The CIA in the Bourne world has a new motto: No more mister nice guy. Matt Damon was a tortured nice guy at heart who ran off the Langely reservation, found a god of a sort in his memory bank, fell in love too much, and vanished from the grid.

The brothers Gilroy, Tony and Dan, have given us a new Bourne, Jeremy Renner (“Hurt Locker”) as Aaron Cross, who doesn’t seem to have found anything, in fact, he has never been lost. He is a good soldier, pulled from the dead in Iraq and given a new life. If you think about it, it’s a nice fictional transition, taking the bomb guy from “Hurt Locker,” blowing him up and reinventing him as a kind of super soldier, a straight-shooting pill pusher who carries his stash around in a metal dog tag pouch.
Renner is a born action guy in the model of Daniel Craig’s James Bond, but with a touch of Cagney and with none of that little boy thing that women want to mother, the quality that Damon exudes.
Much later in the movie you’ll learn more than you need to know about these green and blue pills that Cross and his other new Bournites who are sprinkled around the globe, have to pop each day. One is for brains, one for muscles. There doesn’t seem to be a pink one for sensitivity or a red one for anger. (Cross doesn’t get mad, he gets even,) or one in the shape of a Valentine candy pill for love … until he meets Dr. Marta Shearing (the smoky Rachel Weisz).

Weisz plays a doctor in a mysterious government lab that makes the meds that make our new breed of super killers.

After a crazy colleague inexplicably goes postal and kills everyone but her, she runs for the hills to a family house in the woods. But we all know that there is no running from the movie CIA.

Soon, a couple of cars full of suited guys and a very cool woman, find her and play nice while plotting to kill her.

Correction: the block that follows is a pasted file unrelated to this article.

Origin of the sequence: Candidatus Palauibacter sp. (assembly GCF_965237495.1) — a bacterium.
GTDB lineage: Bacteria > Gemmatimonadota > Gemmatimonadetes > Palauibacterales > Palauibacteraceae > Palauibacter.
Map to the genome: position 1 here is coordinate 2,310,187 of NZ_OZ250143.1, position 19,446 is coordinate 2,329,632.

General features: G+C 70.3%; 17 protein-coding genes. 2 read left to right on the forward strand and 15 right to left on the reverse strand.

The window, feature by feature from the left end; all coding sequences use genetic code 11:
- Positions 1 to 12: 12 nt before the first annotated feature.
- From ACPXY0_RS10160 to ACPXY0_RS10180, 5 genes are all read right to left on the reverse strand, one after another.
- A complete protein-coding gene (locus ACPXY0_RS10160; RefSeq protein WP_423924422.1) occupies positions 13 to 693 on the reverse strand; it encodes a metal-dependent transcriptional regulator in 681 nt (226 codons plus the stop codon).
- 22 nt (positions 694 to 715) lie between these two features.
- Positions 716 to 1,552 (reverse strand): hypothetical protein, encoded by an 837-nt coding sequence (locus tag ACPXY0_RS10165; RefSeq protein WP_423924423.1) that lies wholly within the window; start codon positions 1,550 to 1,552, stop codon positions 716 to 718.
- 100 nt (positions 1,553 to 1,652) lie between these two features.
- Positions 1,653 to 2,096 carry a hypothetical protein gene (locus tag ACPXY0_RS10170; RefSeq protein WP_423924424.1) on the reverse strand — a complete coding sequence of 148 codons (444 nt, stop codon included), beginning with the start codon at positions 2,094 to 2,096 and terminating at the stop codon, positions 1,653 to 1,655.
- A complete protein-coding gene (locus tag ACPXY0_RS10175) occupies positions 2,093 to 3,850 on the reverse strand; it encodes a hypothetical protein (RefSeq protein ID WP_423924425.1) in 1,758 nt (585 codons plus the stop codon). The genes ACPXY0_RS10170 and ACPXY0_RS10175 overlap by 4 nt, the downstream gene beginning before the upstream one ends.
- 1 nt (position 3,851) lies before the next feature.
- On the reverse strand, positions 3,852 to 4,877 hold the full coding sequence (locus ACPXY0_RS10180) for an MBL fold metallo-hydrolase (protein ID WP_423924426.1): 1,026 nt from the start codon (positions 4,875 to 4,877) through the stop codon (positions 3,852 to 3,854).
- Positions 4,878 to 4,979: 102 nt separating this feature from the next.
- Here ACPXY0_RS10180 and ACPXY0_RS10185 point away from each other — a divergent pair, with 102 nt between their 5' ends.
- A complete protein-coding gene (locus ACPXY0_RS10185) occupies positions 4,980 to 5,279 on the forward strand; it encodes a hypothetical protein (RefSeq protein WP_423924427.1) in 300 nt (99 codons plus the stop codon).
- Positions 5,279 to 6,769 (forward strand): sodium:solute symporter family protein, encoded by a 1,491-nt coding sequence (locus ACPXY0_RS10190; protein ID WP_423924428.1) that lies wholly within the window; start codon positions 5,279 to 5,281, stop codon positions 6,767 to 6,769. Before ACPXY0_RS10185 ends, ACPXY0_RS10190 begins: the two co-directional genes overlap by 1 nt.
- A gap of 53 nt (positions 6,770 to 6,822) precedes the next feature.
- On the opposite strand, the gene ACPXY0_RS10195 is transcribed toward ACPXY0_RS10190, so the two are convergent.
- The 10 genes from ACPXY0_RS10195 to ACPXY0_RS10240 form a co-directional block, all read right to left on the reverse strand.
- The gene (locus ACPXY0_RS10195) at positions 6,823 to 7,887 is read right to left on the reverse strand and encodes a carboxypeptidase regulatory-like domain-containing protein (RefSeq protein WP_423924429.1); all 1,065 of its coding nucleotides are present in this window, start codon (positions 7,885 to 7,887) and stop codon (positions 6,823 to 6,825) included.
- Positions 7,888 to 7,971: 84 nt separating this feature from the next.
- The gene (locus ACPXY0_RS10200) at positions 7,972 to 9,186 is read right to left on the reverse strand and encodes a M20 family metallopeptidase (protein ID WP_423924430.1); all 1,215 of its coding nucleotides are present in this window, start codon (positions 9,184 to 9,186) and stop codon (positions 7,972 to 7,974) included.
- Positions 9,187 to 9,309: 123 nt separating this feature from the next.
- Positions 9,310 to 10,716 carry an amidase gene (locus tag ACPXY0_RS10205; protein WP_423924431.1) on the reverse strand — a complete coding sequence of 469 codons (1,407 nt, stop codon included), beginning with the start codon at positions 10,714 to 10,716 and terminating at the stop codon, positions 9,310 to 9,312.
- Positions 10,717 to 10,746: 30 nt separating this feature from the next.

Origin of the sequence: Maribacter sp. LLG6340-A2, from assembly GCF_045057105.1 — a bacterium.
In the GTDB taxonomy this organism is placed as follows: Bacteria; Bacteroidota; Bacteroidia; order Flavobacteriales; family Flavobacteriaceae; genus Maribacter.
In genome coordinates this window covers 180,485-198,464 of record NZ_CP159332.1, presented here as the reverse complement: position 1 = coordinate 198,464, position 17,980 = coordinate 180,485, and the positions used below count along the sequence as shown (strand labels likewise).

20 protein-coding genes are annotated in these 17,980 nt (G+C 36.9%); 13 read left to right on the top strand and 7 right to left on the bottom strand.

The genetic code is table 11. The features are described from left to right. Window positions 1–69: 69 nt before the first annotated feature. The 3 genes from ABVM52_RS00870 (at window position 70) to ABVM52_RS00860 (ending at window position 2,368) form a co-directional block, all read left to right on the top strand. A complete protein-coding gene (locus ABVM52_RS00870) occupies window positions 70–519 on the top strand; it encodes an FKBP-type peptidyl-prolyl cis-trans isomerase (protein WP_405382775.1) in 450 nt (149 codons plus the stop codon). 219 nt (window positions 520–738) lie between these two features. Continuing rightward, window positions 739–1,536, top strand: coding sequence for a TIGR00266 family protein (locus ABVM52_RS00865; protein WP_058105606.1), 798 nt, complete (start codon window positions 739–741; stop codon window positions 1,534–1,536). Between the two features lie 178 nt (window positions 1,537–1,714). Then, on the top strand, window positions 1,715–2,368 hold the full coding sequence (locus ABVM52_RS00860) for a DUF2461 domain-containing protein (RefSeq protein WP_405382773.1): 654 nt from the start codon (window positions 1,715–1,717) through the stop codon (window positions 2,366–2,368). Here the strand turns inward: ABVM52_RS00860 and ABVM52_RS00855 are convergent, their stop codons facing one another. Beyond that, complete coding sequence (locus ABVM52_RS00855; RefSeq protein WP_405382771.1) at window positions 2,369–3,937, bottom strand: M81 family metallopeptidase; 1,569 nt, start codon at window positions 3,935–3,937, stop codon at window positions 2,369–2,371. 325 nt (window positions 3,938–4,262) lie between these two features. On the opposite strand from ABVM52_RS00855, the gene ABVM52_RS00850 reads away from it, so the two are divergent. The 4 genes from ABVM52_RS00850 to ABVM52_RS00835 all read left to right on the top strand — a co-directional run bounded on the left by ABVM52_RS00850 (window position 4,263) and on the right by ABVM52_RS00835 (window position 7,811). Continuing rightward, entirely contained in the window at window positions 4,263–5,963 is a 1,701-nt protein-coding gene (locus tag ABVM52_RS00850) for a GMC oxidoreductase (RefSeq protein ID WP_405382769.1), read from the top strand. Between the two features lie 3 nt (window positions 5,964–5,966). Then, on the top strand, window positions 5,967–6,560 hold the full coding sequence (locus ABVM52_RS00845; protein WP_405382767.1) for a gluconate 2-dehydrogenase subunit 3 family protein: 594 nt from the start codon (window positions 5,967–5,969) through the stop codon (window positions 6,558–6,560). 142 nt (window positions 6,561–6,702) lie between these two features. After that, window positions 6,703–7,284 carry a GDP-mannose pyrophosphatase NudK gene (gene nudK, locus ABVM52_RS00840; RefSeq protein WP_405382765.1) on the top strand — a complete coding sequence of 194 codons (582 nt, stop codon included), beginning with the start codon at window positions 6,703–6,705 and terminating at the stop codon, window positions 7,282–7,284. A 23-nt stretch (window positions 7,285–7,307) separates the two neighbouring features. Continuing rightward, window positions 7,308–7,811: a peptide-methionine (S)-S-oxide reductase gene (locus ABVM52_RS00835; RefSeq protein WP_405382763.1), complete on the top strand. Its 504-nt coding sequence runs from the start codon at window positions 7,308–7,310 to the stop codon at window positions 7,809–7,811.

But our Snow White will be saved by the inevitable woodsman Cross, who also tracked her down. We’re not quite sure how he found her, but we’re sure glad he did, because we love Weisz.

Sadly, Weisz isn’t going to be Cross’ “Marie” (Franka Potente) Bourne’s great love. Even after roof-top chases, street chases, motorcycle chases when they face dismemberment and death together, even after she injects him with something we can’t mention, he still doesn’t look like he’s much into her.
“Bourne Legacy” takes us to the steamy streets of Manila for the inevitable motor scooter chase, and the wilds of Alberta, Canada, to a shack where another of Aaron’s ilk leads a quiet life waiting for something.

When it comes, they’ll wish they had waited in the car. In these breathtaking wilderness scenes, our hero is faced with those wolves that Liam Neeson didn’t kill in “The Grey.” Hey, even movie wolves have to eat. Our carnivores, however, have to take a back seat to something else that wicked this way comes, Penetta’s predator drones. Wait for those. They’re great.

“Bourne Legacy” has a whole new set of bad guys and rules. The bottom line here is that the 27th floor has decided that their line of super spies has too many flaws and has to be shut down, not just the computers, toilets and salad bar, but each of the Bournites out there in the field. People in Korea, Iran, Italy and possibly Wisconsin, are given new meds that take them out. Our hero hasn’t gotten his yet, and we’re pretty sure he won’t. That’s up to Weisz.

Renner, we’re told, does his own stunts. This is what heroes do. Fred Astaire did his own dancing. You can’t fake it and charge 20 bucks a ticket.

The new bad guys, the evil suits in the glass rooms, just don’t make it this time. Edward Norton, a fine actor just hasn’t got the gravitas it takes to spew cold-blooded evil. He comes across snippish and frightened.

His counterpart in all of this is Stacy Keatch, who a century ago played Mike Hammer in black and white. Keatch, an overweight B movie actor, doesn’t cut it as a top Langley Yale grad executive, but seems more like a lobbyist for a truck drivers union. We yearn for the elegance of David Strathairn, and Joan Allen.

The brothers Gilroy have put together a passable power action movie, but despite their insistence that this is a new model, we keep hoping that just when Renner’s in trouble, Damon will come in and swoop Rachel away as we all cheer. Fun movie, nice try, but no cigar.

J.P. Devine is a former stage and screen actor.

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